Because project management skills are so transferable, you don't need to be in a specific project management role to get started.If you've already started in a role, ask your manager what you can do to get more practical project management experience. Your manager may help you get started by having you shadow a more experienced project manager, or encourage you to take courses. Eventually, they may assign you a project to manage full-time with their guidance.

2. Work on your soft, hard, and technical skills

There are three types of skills you need to hone to become a successful project manager: hard skills, soft skills, and a technical skill set.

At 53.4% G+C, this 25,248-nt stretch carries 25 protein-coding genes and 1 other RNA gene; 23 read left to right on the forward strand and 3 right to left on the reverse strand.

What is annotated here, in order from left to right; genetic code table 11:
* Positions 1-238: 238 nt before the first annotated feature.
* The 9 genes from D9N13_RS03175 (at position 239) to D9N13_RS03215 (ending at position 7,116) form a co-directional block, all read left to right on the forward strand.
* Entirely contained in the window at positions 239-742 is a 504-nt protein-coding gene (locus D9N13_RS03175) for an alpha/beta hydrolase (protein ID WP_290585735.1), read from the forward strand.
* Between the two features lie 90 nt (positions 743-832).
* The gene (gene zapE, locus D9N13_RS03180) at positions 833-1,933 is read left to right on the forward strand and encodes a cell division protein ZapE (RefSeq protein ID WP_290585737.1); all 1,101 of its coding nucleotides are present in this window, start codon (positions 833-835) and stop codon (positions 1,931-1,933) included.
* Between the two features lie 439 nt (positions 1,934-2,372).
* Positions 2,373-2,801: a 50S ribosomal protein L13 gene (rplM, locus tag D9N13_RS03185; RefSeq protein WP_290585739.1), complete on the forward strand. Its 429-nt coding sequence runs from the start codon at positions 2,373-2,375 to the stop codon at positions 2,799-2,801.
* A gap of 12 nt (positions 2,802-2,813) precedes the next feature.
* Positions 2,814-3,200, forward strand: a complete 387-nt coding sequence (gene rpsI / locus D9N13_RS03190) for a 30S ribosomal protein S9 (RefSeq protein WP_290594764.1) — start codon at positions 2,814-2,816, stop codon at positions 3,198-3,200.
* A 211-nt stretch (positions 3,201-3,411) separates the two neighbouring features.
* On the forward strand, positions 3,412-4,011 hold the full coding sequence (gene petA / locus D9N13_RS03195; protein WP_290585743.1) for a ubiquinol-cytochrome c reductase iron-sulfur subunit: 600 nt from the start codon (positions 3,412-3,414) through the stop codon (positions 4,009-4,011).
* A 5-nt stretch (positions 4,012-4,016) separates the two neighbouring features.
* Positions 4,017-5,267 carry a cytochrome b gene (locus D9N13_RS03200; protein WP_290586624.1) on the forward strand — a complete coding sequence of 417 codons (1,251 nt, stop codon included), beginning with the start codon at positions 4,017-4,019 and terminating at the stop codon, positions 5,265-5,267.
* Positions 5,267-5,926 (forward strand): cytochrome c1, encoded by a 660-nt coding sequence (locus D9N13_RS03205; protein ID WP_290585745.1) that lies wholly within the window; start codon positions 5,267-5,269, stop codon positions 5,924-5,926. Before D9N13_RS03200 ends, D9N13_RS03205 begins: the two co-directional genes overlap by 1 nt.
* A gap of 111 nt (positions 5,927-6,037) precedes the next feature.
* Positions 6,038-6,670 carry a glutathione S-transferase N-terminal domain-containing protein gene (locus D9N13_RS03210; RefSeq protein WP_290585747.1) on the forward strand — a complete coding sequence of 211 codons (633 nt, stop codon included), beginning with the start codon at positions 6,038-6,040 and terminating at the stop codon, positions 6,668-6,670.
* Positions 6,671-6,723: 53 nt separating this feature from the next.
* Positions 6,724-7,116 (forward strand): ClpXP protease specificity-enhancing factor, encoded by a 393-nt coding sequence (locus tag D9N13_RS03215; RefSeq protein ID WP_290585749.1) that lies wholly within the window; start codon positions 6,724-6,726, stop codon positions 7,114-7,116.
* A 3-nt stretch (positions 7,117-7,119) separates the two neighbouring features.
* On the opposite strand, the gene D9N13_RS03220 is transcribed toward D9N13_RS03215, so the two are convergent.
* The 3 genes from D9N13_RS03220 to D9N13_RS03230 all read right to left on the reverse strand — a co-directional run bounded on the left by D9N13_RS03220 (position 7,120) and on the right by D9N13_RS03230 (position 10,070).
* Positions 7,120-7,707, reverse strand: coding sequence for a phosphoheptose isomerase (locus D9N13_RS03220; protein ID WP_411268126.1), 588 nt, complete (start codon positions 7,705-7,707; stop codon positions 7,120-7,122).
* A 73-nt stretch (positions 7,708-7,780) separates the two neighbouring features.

[inline illustration] Skills every project manager needs (infographic)

Hard project management skills

Hard skills are things that you can specifically train for. These are often role-specific skills that can be developed through work experience. Depending on your role, you might develop hard project management skills like:

Read: 5 steps to creating a stakeholder engagement plan (with template)

Soft project management skills

Soft skills are non-technical skills that make you a valuable candidate without specific tools or technical requirements. These skills are often called "people skills" or "interpersonal skills" because they help you become a collaborative and effective team member. 

Here are a few soft skills that successful project managers have:

Read: Project administrator: 4 roles in the project lifecycle

Technical project management skills